This woman was nice, but told me she was sure she didn’t want her photo taken. A moment later she was smiling as someone else posed, and then looked at me, shrugged, and sat down herself.


Checking the mirror

Once we reached 125th Street, we got out and rode the train back down town, repeating the mission a second time.

This woman’s reaction was great. She was definitely taken off guard by our studio.

But just a few minutes later, she came over and posed.

I noticed a woman on the other side of the car who was putting a little bit of makeup on. She hadn’t volunteered yet, but I could tell she was quietly preparing. I called her out on it, and she laughed and walked over to the stool.

Almost all of the people who did not want to participate were still able to let their guard down and listen to our pitch with a smile. The woman facing the door in the photo above was probably the only person we really failed to reach in any way. She walked directly to the door and faced away from us for several stops, doing her best to completely ignore us. Oh well.

Towards the end of our second ride, there was a family of five who posed for us.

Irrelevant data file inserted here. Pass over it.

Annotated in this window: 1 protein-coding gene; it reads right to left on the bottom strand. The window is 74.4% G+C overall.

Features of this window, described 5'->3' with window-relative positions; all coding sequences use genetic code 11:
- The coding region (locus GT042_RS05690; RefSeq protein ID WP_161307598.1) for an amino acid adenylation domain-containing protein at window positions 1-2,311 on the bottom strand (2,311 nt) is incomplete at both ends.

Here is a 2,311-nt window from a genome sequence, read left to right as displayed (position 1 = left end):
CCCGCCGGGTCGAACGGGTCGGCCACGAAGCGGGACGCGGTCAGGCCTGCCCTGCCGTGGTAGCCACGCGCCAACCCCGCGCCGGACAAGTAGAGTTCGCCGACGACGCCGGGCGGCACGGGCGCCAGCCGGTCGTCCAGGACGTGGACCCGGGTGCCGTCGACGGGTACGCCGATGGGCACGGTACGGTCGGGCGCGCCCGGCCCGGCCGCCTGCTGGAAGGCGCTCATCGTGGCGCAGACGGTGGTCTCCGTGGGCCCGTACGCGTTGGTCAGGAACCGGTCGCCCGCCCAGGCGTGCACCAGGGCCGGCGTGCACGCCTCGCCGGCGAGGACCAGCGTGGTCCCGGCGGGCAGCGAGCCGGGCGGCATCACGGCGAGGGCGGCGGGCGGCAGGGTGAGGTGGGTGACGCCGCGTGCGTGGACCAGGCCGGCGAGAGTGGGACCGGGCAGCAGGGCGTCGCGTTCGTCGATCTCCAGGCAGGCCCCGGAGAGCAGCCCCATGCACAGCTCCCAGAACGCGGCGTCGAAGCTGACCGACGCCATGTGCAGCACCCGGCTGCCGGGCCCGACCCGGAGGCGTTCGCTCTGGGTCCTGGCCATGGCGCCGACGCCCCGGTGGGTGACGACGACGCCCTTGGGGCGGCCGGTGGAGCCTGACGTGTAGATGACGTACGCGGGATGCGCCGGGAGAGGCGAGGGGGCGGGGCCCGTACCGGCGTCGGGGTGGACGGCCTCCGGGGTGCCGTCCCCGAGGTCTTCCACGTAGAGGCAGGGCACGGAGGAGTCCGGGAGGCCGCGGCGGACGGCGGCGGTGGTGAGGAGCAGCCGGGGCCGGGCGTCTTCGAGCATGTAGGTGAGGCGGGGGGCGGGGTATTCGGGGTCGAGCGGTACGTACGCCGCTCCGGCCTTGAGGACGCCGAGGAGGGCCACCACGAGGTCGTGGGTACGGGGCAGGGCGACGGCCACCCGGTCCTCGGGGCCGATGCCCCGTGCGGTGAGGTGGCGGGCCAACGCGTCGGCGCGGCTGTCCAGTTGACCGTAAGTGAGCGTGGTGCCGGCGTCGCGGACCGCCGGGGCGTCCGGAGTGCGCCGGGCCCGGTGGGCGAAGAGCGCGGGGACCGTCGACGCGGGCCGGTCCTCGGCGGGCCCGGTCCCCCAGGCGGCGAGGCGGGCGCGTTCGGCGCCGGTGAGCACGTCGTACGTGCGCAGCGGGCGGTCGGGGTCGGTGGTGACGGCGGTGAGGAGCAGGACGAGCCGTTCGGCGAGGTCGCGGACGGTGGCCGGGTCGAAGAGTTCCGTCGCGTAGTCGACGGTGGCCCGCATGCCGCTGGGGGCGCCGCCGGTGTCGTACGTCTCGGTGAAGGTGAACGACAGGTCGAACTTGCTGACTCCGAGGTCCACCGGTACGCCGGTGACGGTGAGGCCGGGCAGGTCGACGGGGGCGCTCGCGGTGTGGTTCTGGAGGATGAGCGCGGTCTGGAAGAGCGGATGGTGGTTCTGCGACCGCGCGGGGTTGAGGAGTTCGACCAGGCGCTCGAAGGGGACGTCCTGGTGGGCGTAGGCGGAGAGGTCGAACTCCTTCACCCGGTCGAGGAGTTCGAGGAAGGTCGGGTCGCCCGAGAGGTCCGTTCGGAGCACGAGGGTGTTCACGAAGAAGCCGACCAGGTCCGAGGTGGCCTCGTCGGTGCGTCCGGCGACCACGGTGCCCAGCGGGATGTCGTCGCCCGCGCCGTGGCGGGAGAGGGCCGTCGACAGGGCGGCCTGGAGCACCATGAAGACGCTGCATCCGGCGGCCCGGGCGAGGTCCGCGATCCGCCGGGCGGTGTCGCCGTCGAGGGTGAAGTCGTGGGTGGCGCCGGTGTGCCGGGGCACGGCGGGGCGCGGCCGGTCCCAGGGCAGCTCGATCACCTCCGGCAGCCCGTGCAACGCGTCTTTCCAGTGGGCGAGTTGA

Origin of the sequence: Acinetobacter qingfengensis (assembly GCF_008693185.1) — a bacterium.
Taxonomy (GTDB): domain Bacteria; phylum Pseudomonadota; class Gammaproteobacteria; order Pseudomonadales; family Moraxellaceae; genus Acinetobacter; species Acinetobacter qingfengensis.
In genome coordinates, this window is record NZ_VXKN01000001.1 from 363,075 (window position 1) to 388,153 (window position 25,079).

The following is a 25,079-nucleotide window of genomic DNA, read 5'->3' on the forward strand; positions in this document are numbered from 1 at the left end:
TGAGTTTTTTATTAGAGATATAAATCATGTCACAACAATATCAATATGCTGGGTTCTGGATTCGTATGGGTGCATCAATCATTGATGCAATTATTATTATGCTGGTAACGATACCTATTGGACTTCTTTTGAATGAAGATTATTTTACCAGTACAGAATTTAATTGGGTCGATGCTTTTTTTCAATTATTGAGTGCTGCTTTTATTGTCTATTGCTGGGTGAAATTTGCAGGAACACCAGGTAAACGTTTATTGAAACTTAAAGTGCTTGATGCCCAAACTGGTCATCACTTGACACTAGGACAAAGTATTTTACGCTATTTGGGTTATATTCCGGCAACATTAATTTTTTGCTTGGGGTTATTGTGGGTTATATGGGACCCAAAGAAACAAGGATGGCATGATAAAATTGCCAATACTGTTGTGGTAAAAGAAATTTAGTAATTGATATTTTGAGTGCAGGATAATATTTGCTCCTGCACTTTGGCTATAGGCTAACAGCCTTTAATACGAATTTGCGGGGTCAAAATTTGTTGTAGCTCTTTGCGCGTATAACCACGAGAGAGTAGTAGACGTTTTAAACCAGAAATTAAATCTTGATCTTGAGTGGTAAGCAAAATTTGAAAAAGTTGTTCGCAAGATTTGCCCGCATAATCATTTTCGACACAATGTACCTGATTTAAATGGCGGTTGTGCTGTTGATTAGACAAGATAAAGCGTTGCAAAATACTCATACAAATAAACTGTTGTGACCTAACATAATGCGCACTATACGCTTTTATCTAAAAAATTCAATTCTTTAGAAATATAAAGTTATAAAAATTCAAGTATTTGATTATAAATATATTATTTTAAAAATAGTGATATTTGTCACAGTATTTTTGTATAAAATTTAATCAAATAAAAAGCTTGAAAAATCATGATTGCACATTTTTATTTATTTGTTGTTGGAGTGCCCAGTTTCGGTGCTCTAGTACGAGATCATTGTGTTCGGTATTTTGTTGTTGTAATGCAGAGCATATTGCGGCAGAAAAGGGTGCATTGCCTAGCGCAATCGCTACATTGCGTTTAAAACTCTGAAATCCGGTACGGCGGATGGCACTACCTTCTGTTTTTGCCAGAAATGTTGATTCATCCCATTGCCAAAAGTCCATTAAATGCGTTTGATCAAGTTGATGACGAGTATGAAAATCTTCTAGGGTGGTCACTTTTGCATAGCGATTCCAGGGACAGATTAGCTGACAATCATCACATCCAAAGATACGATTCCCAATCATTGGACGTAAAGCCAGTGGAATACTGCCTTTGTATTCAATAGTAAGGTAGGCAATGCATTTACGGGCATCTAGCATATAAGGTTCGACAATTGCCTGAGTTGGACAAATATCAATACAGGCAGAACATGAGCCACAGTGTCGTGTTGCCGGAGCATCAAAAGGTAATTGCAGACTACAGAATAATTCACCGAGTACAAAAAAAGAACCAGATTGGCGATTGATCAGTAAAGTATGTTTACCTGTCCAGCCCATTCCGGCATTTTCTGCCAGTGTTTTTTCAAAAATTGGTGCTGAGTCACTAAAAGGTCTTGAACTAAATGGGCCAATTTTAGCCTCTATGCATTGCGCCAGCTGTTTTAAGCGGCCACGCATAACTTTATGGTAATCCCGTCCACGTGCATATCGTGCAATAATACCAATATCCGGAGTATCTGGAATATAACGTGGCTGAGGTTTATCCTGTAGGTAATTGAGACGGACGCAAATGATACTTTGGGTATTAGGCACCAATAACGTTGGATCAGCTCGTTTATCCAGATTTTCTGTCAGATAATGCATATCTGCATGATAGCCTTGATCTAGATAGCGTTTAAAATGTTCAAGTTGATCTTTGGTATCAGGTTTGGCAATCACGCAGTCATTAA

It was exciting to get an infant in our yearbook!

As the train approached the last stop, Agent Nicholson and I posed for a few photos in our studio before taking it down.

It was a super fun afternoon. While conventional wisdom would have you believe that New Yorkers are cynical and gruff– we had no trouble finding lots of fun people willing to get on board with two lame looking dudes in cheap blue dress shirts. You can see the full set of Agent Nicholson’s portraits here.

I remember when I first moved to the city eight years ago, I was blown away by the diversity on the subway. You can be on a train car in Queens and look around to realize that every single rider has a unique ethnicity. It was fun to capture that diversity with these photos, and to also show how much in common we all have. We may have different backgrounds, but we’re all in the same damn yearbook!

Mission Accomplished


OTHER RESOURCES:

Many more photos in higher resolution:
Agent Sokoler’s Flickr Set
Agent Nicholson’s portraits

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Comments

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130 Responses to Subway Yearbook Photos

  1. Neil says: